The book of Jonah tells the famous story of the prophet Jonah who wanted nothing to do with his divinely given assignment—to go to the city of Nineveh and cry out against it for its wickedness (1:2), which is to say, give the city a chance to repent. Nineveh, by the way, was the capital of Assyria, which sacked the northern kingdom, Israel, in 722 BCE and continued to harass the southern kingdom, Judah, throughout the seventh century BCE until the Babylonians gained control of the region.
The Assyrian army was relentless and nearly invincible and (judging from Assyrian artwork) impaled and skinned those who resisted. Who—with any active sense of justice—would want to give them a chance to repent of their wicked ways?! They need to be wiped off the face of the earth. Why in heaven’s name would God show any compassion to our enemies who mean to destroy us?
So Jonah wanted nothing to do with these godless warmongering bullies for fear they might actually listen and repent. To escape God, Jonah boarded a ship heading the exact opposite direction, but when storms threatened to sink the vessel, Jonah confessed to the crew that he was responsible for unleashing God’s wrath on them; if they simply tossed him overboard, they would survive, which they eagerly did. And this is where a large fish swallows Jonah, which for some reason is thought to make for a great children’s story, though that isn’t at all what we’re interested in here.
This little incident caused Jonah to reconsider his decision, so when the fish vomited him up onto the shore, he headed to Nineveh—but still copping an attitude. He begrudgingly delivered the shortest and most negative sales pitch ever, Forty more days, and Nineveh shall be overthrown (3:4), and then stomped away. Despite his efforts to subvert God’s will, Jonah’s worst fears were realized: the people and the king repented, and so God changed his mind about the calamity that he had said he would bring upon them; and he did not do it (3:10). Ugh. Could this day get any worse?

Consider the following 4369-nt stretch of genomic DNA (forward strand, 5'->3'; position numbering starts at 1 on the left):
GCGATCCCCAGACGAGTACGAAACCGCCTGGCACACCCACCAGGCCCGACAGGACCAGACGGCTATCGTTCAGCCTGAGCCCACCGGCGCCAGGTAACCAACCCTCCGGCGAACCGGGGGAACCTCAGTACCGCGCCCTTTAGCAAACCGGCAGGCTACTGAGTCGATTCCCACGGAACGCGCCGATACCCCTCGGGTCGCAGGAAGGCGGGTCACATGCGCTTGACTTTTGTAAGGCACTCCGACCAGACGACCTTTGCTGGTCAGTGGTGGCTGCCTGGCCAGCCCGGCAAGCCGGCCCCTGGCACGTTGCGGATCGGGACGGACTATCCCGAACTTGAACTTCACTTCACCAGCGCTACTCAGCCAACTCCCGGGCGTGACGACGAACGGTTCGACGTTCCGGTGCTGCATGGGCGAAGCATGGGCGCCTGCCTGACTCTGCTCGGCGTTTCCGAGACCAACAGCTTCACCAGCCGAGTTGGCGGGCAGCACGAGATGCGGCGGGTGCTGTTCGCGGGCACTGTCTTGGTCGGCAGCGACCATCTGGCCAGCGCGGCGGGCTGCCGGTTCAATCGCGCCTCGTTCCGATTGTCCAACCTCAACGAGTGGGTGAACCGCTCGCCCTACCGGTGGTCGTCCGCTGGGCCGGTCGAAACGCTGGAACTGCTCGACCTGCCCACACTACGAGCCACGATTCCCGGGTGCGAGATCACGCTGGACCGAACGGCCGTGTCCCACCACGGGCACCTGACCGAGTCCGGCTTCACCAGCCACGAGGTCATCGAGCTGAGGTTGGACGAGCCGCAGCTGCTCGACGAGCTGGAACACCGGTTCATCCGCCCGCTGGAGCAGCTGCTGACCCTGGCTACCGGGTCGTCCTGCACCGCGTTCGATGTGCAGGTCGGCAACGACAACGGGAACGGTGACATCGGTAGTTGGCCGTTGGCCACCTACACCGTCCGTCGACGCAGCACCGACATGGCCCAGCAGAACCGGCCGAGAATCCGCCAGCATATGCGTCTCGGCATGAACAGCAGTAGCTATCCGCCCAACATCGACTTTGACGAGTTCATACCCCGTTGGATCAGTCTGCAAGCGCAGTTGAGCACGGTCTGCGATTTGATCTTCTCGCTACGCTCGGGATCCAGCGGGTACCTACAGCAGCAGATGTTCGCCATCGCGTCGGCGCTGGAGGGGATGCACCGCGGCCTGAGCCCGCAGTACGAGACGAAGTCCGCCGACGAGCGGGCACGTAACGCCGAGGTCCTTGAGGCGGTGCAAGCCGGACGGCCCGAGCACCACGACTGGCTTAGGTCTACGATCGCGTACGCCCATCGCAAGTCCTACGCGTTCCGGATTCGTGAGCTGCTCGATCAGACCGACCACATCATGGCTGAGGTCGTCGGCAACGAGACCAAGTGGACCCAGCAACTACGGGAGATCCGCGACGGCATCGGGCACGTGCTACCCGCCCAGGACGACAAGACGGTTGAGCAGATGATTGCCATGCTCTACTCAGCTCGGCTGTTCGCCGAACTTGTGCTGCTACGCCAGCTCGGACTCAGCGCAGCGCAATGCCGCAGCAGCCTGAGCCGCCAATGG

The prophet, Nahum, however, tells another story about what God thinks of the Ninevites: he hates them. Nahum, in fact, celebrates the demise of Nineveh and interprets it as an act of God. The book concludes: There is no assuaging your hurt, your wound is mortal. All who hear the news about you clap their hands over you. For who has ever escaped your endless cruelty? (3:19). Translation: God destroyed Nineveh and everyone cheers as if it were the golden goal in the World Cup finals.
Jonah and Nahum clearly see the matter of God’s attitude toward the Ninevites differently, and the reason is … Wait for it … they were written at different times and under different circumstances for different purposes.
Nahum lived at the time of the fall of Nineveh and, historically speaking, he was right. Nineveh fell to the Babylonians in 612 BCE and, as all prophets do, Nahum interpreted the event as an act of God.
Jonah, however, as most every biblical scholar thinks, was written in the postexilic period, after (perhaps generations after) the return from Babylonian exile in 538 BCE. And this author doesn’t seem to be in the least bit interested in recording history.